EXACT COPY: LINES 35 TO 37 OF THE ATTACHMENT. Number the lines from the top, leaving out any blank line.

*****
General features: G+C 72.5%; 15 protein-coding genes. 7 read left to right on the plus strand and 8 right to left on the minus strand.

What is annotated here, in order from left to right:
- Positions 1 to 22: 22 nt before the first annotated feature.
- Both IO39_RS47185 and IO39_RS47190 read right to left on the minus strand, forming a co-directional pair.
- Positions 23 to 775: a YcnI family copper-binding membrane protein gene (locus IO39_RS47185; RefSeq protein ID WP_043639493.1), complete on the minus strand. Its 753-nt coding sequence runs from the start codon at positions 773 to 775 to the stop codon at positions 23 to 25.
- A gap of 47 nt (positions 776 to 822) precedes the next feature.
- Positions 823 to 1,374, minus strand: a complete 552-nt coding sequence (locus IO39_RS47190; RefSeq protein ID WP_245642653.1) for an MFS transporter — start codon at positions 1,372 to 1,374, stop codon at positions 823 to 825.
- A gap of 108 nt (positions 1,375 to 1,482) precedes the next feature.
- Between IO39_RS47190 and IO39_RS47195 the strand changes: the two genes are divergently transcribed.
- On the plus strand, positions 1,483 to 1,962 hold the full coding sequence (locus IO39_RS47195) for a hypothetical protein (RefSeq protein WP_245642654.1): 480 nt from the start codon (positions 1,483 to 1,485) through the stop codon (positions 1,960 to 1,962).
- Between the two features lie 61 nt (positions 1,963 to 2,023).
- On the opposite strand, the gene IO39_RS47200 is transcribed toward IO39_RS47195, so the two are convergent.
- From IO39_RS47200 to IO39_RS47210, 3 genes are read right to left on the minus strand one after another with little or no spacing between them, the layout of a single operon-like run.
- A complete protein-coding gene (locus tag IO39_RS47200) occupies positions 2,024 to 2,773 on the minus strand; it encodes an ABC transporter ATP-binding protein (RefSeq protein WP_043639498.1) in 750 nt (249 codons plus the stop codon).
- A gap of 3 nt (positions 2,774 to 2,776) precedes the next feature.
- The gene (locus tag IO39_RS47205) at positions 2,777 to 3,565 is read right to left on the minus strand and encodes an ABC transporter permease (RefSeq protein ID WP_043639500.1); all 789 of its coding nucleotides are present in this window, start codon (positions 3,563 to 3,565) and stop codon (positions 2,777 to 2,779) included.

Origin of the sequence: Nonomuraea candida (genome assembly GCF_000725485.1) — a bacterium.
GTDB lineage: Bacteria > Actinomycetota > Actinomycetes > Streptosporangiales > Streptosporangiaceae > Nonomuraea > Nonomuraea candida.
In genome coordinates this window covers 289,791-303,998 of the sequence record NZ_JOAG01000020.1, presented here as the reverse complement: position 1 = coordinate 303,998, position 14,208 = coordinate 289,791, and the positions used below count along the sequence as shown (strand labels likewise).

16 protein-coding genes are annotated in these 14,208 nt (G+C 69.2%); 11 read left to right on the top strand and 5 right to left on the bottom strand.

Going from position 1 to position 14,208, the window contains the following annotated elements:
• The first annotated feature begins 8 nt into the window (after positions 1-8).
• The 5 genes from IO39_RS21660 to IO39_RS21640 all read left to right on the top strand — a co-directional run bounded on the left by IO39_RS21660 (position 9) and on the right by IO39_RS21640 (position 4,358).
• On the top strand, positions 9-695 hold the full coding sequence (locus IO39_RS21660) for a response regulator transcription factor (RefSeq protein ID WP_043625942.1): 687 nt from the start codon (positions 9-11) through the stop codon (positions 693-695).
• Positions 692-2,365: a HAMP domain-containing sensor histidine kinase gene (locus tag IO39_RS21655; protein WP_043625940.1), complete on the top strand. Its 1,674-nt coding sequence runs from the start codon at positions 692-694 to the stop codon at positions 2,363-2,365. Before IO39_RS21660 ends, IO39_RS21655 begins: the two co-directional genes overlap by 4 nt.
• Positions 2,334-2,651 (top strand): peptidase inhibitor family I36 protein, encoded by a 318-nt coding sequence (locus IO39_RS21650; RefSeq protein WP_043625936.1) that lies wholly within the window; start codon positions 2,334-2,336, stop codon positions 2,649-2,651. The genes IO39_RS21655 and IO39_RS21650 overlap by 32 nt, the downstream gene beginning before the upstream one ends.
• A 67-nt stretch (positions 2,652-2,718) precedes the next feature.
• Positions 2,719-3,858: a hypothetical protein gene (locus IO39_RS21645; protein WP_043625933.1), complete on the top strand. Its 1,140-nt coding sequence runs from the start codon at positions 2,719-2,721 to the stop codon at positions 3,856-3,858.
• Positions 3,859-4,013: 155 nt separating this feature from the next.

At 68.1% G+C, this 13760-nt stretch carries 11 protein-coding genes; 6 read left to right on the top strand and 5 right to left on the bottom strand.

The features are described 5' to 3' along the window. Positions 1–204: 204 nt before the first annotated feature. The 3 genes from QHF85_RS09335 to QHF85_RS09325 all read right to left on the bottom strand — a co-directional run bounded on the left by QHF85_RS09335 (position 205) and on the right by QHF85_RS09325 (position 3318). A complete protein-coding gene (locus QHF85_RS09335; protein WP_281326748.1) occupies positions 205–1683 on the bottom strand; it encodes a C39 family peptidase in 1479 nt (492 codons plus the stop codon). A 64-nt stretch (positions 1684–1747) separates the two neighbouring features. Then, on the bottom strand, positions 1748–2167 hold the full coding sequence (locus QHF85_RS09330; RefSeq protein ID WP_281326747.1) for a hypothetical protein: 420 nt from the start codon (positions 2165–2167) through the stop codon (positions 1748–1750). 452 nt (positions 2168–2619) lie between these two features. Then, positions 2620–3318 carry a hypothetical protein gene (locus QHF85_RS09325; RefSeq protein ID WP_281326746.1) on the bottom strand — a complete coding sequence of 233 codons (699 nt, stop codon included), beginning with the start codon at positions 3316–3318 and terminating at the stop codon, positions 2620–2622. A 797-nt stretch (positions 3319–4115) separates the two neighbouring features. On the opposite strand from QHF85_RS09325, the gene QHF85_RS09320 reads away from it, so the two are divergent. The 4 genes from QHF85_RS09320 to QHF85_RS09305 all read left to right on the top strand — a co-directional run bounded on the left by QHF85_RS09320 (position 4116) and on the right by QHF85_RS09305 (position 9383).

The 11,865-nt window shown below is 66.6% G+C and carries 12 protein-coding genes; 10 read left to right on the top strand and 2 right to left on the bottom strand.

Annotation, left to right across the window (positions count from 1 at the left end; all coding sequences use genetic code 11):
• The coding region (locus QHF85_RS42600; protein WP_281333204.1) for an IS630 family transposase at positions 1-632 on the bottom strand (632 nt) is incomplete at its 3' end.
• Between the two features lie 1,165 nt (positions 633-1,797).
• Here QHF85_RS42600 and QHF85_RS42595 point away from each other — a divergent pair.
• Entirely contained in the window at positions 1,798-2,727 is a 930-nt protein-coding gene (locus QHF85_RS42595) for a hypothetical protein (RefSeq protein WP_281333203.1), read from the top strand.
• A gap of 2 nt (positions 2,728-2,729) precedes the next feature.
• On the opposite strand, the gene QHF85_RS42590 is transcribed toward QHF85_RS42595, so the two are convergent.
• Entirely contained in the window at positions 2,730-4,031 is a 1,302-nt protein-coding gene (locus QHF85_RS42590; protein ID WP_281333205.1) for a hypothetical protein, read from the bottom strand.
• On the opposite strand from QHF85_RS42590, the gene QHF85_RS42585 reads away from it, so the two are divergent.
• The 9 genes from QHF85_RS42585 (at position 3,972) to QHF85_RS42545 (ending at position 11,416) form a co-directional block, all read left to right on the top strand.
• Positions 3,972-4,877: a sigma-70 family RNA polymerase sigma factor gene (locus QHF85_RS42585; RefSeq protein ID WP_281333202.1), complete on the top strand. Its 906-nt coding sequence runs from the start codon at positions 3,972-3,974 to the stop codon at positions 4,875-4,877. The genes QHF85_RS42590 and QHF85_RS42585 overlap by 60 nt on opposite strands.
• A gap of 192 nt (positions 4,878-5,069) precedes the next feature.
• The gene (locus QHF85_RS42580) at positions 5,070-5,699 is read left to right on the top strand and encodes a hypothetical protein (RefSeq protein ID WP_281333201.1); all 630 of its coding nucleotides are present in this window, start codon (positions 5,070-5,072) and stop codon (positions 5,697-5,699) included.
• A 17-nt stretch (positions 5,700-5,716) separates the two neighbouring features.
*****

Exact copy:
• Between the two features lie 1,165 nt (positions 633-1,797).
• Here QHF85_RS42600 and QHF85_RS42595 point away from each other — a divergent pair.
• Entirely contained in the window at positions 1,798-2,727 is a 930-nt protein-coding gene (locus QHF85_RS42595) for a hypothetical protein (RefSeq protein WP_281333203.1), read from the top strand.